The Power of Character
The Sanskrit drama Mrcchakatika is famous in Classical Indic Literature for many reasons. The author Sudraka was himself a king, but the story is notable for the character of Charudatta, who was noted for his…character.
The archetypal dhiroshanta, Charudatta was a Brahmana of famed noble characteristics. So great was his character and virtue, that the courtesan Vasantasena fell in love with his qualities and gave up her life of luxury, pleasure, and comfortable wealth, for the mere chance at marrying such a good man. Charudatta underwent many difficulties and injustices in his life, and even came very close to death. But his character was his guide throughout it all, and he endured terrible risks in order to preserve it. That was why he was respected by all and venerated for his wisdom and advice…tested by circumstance and demonstrated by example.
To conclude, there is a famous legend about King Vikramaditya of Ujjain. The ever vigilant Maharaja was also a famed adherent of the truth. One night, when he was silently guarding his capital incognito, he saw a beautiful woman, verily a Devi, clad in red, leave the city. He stopped her, asking, “Oh Devi, who are you and why are you leaving?“. She responded, “I am the Goddess of Power. I am leaving this city as the citizens have become criminal, and it is no longer a fit abode for me”. “I understand“, replied Vikramaditya .
Then, another beautiful lady, clad in gold, began leaving. Vikramaditya asked her too “Oh Devi, who are you and why are you leaving?“. She replied, “Oh Maharaja, I am the Goddess of Wealth. I am leaving your capital as the citizens have become corrupt, and it is no longer a fit abode for me”. “I understand“, he relented again.
Finally, a third beautiful lady, clad in white, began leaving. Vikramaditya asked her too, “Oh Devi, who are you and why are you leaving?” She replied, “Oh Rajan, I am the Goddess of Truth. I am leaving your people as they have become immoral“. This time Vikramaditya said “Oh Devi, please do not leave. I can live a life without Power and Wealth, but I cannot live a life without Truth. I beg you, please stay in my kingdom“. The Goddess smiled, and said “So, be it”.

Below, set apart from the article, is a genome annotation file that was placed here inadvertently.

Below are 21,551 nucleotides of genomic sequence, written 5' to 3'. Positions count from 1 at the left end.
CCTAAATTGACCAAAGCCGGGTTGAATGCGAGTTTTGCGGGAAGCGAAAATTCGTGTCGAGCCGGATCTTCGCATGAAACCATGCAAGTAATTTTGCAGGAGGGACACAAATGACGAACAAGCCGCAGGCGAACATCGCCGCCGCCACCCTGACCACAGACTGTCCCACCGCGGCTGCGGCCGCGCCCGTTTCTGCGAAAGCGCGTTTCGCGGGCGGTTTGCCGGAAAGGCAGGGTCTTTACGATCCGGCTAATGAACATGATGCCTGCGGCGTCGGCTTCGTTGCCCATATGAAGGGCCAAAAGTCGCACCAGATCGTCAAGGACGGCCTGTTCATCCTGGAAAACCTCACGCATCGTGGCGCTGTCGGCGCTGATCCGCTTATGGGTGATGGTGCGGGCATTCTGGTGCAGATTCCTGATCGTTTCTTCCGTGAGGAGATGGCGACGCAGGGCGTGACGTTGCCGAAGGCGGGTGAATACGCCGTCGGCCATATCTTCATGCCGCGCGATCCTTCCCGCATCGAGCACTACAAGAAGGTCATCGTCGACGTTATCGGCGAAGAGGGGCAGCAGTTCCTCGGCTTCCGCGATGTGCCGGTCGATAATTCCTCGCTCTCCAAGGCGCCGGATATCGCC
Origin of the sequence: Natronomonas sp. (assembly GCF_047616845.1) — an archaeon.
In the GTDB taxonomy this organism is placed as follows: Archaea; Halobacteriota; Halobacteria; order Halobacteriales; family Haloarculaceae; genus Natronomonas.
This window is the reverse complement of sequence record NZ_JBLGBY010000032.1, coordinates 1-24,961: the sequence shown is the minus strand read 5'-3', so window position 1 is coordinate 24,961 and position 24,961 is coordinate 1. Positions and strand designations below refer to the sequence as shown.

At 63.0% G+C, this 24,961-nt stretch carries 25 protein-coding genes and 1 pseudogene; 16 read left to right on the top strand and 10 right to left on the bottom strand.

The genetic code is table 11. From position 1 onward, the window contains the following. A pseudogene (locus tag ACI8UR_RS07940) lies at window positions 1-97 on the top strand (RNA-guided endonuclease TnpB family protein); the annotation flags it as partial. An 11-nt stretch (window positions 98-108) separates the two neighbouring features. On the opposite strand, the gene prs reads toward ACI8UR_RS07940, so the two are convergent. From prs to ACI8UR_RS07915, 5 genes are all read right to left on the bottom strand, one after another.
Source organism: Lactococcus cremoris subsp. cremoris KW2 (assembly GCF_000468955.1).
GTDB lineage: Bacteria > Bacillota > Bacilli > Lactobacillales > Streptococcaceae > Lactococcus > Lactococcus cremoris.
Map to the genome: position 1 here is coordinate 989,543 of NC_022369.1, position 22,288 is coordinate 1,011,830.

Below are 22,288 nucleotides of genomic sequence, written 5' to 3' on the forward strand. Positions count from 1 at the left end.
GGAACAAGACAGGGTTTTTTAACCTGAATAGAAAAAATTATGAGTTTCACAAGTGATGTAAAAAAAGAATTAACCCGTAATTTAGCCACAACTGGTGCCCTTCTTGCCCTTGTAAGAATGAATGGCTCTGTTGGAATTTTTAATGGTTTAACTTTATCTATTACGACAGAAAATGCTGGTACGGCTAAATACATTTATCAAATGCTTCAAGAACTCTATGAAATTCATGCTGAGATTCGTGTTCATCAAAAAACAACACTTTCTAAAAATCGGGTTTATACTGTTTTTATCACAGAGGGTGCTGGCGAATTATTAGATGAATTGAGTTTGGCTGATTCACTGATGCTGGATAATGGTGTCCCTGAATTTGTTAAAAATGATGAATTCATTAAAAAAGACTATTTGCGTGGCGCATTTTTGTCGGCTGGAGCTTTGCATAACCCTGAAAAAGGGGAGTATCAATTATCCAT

Soon, the Goddess of Wealth returned. Surprised, Vikramaditya asked “Oh Devi, why have you returned?“. She replied “I am the Goddess of Wealth, I reside where Truth resides”. Then finally the Goddess of Power returned. Amazed, Vikramaditya asked “Oh Devi, why have you returned?”. She replied “I am the Goddess of Power, I reside where Wealth resides”.
The moral of the story, of course, is that power, wealth, pleasure, all can be given up in the name of Truth (of which Dharma is the expression), because they are dependent upon it. This is because men and women of character can lose every material possession in the world, every opportunity for pleasure, every right of power, but their character is in their own hands.
If wealth is lost, nothing is lost. If health is lost, something is lost. But if character is lost, then all is lost.
Rousseau, Jean-Jacques. The Social Contract and Discourses. BN. 2007